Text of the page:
With a successful exchange offer, of course, he said Arch Coal would have to manage its cash burn until it arrives at major debt maturities in 2018, at which point its fate would depend on refinancing prospects and market sentiments about the coal industry.

Arch Coal's various bond classes were trading mostly between 11 cents and 15 cents on the dollar in recent days, according to data from Finra's Trace service.

The company is taking legal advice from Davis Polk & Wardwell's Marshall Huebner and Michelle McGreal, while Kaye Scholer is serving as an adviser to the company's first-lien lenders, The Deal has learned. Officials at those firms couldn't be reached for comment, and an Arch Coal spokeswoman declined to comment.

One restructuring adviser who follows the coal industry but asked not to be named said the trading prices of Peabody Energy's debt suggest that it is one of the most challenged coal companies out there.

The company's $1.52 billion in 6% senior unsecured notes due Nov. 15, 2018 (announced Sept. 18, 2012) were trading at 35.4 cents on the dollar on Tuesday, according to data from Finra's Trace service. Peabody's longest-dated bond issuance, $250 million in 7.875% senior unsecured notes due Nov. 1, 2026 (announced Oct. 5, 2006) was trading even lower, changing hands at 27.33 cents on the dollar on Tuesday.

The hefty 2018 bond maturity could pose a major challenge for Peabody, but it doesn't have sizable payments due before then, CreditSights' Johnston said.

He noted that the company anticipates that improvements to its hedging agreements and other tailwinds should propel it to a free-cash-flow positive position by 2018, although it's not clear what degree of positive free cash flow it will generate.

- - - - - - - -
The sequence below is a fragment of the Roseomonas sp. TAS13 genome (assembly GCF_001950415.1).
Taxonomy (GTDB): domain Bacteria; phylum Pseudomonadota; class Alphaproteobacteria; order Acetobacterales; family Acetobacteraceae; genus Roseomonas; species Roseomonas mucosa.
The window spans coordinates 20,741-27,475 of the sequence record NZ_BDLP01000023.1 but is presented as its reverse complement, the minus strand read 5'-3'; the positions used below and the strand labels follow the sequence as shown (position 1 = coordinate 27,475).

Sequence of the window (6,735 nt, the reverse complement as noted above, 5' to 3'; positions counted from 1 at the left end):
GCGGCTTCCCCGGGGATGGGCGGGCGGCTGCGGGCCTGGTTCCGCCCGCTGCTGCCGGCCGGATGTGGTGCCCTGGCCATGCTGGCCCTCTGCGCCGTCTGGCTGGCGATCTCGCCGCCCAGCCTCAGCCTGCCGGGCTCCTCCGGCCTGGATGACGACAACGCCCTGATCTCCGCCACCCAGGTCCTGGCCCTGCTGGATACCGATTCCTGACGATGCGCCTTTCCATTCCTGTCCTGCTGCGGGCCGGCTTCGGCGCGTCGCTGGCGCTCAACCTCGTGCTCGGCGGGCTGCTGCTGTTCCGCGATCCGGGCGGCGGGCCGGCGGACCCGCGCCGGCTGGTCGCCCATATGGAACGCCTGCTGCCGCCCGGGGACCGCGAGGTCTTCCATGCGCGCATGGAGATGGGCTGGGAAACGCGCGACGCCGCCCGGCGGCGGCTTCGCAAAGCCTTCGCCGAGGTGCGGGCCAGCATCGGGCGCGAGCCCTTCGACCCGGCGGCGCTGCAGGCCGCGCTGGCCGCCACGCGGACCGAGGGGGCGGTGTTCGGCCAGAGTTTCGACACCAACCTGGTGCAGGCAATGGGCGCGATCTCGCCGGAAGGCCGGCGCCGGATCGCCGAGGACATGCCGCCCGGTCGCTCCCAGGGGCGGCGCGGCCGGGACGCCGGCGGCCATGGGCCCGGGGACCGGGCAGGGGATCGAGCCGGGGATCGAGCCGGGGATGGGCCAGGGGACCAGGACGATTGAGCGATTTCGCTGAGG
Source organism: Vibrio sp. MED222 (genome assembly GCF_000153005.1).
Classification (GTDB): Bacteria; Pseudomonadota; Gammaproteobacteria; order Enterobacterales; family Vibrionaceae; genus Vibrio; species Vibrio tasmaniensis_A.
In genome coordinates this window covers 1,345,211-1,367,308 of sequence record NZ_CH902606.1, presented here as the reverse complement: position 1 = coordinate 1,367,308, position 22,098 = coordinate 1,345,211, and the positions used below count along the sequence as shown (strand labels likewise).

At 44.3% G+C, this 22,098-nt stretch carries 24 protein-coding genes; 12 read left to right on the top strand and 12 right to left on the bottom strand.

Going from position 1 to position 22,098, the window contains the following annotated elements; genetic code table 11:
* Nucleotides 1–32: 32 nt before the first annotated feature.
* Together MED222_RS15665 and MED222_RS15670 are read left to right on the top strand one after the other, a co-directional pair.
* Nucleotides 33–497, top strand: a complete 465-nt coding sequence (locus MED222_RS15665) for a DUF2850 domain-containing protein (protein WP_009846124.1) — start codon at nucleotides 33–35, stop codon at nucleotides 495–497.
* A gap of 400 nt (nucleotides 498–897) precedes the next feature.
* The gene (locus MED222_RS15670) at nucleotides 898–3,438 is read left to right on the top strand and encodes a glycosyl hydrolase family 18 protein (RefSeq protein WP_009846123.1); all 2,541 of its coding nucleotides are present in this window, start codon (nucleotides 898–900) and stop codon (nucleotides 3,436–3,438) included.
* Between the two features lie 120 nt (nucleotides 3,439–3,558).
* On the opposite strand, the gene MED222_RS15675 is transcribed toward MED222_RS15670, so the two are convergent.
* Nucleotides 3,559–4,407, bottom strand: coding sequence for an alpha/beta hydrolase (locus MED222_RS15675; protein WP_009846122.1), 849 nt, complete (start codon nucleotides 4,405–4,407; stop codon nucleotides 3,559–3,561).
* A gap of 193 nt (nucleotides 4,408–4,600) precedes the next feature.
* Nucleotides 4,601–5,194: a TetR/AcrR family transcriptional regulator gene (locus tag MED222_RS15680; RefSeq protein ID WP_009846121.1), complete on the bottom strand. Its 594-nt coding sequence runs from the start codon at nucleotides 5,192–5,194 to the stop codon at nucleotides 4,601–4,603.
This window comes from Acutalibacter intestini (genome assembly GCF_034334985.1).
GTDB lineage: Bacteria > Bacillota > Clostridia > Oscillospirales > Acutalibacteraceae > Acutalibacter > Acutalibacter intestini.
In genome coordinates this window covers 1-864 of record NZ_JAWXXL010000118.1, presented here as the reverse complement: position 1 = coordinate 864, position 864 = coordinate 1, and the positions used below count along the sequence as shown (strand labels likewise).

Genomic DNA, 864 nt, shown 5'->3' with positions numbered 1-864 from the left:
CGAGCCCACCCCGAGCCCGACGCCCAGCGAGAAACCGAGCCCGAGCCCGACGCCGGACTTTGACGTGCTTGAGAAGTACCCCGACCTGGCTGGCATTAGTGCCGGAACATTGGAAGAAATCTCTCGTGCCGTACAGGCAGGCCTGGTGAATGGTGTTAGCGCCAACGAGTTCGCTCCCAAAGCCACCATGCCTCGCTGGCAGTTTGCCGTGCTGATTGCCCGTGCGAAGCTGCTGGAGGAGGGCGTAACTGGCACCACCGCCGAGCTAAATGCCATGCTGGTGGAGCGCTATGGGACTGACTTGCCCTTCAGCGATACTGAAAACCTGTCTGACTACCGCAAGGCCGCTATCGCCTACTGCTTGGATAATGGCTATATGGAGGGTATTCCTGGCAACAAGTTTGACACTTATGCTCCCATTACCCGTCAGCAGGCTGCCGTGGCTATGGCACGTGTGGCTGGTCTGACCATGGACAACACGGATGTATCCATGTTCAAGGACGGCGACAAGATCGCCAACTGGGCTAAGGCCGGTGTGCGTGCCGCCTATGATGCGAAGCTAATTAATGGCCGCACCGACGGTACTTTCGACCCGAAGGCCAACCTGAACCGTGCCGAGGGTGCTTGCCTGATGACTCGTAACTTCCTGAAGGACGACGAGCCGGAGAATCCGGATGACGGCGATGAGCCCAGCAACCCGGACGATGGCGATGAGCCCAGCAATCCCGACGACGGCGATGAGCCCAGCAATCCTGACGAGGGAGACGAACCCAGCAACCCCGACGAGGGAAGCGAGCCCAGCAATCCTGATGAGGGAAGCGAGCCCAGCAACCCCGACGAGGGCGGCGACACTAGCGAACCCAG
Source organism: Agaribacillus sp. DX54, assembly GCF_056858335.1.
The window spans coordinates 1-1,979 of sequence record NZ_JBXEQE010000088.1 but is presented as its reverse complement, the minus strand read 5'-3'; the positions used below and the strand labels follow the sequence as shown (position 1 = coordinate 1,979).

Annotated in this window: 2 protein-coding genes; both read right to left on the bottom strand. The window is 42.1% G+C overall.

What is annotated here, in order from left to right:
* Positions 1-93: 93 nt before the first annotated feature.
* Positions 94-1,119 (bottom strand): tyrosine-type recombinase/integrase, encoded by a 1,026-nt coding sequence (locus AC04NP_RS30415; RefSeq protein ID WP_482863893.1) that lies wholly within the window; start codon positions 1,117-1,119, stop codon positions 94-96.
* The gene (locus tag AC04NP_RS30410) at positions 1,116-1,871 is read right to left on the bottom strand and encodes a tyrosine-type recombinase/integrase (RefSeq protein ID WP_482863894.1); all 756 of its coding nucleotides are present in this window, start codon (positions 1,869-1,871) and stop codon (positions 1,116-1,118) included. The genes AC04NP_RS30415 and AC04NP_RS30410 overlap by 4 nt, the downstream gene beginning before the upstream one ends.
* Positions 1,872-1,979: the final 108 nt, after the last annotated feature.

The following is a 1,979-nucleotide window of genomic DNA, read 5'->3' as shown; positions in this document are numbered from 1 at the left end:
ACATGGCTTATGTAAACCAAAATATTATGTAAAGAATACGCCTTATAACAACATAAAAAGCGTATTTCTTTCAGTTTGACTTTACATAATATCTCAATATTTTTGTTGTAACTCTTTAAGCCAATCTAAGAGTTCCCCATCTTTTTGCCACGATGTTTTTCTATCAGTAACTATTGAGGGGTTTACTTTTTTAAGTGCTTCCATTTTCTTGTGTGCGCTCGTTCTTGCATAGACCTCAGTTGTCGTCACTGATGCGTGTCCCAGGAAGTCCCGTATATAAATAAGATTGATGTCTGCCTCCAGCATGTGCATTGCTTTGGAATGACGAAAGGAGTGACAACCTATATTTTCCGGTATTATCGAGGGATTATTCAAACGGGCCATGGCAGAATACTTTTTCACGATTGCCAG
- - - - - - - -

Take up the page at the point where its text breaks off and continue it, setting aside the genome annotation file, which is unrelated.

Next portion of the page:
"If you take all of the bullish factors and put them together, you could paint a picture of [Peabody] making it through," Johnston said. Officials at Peabody couldn't be reached for comment.

Consol Energy  (CNX), an energy company that has an oil-and-gas division and also a coal business, had hoped to launch an initial public offering for its metallurgical coal unit, but said July 28 that the effort was being postponed due to weak market conditions.

Consol has attracted the attention of investment firm Southeastern Asset Management, which had an activist 21% stake as of a July regulatory filing and said it plans to approach the company's management about a sale of its natural gas assets.

Deutsche Bank (DB) analysts cut Consol's rating to "Sell" on Monday, citing the Clean Power Plan and also "weakening commodity prices (for coal and [natural gas]) and stressed balance sheet amid low operating cash flows."

Deutsche Bank analyst James Kan noted in the report that there are more even problems on the horizon for coal producers outside of China, as he expects China will become a net exporter of coal by 2018. Currently it's a net importer.  

Kan believes coal prices will hit bottom in 2017 or 2018 and then start to recover, but he said that for companies like Consol that export a lot of coal (31% of production volume in Consol's case), China becoming a net exporter of coal would drive further downward pressure.

Clairsville, Ohio-based Murray Energy has responded to negative market conditions with initiatives such as laying off 1,829 of its employees in May.

The Clean Power Plan was first proposed in June 2014, and the original carbon emissions reduction target was lower at 30%.

BB&T noted Monday that the plan already faces significant political resistance, and it will likely face legal challenges, as well.

Arch Coal responded to the Clean Power Plan in a statement Sunday, contending that more than 20 states intend to challenge it in court, while seven governors have said they won't comply with it.

The company's senior vice president of strategy and public policy, Deck Slone, asserted in the statement that the plan "won't stand up to legal scrutiny" in Sunday's press release, and urged states to fight the rule.

Whatever happens in the end, the goals of the Clean Power Plan will influence power utilities as they decide what energy mix to provide in the coming years, the BB&T report said.

"That uncertainty can only lead to less, not more coal consumption, even if the [Clean Power Plan] is ultimately delayed or blocked," the BB&T analysts concluded.

-- Kelsey Butler contributed to this report.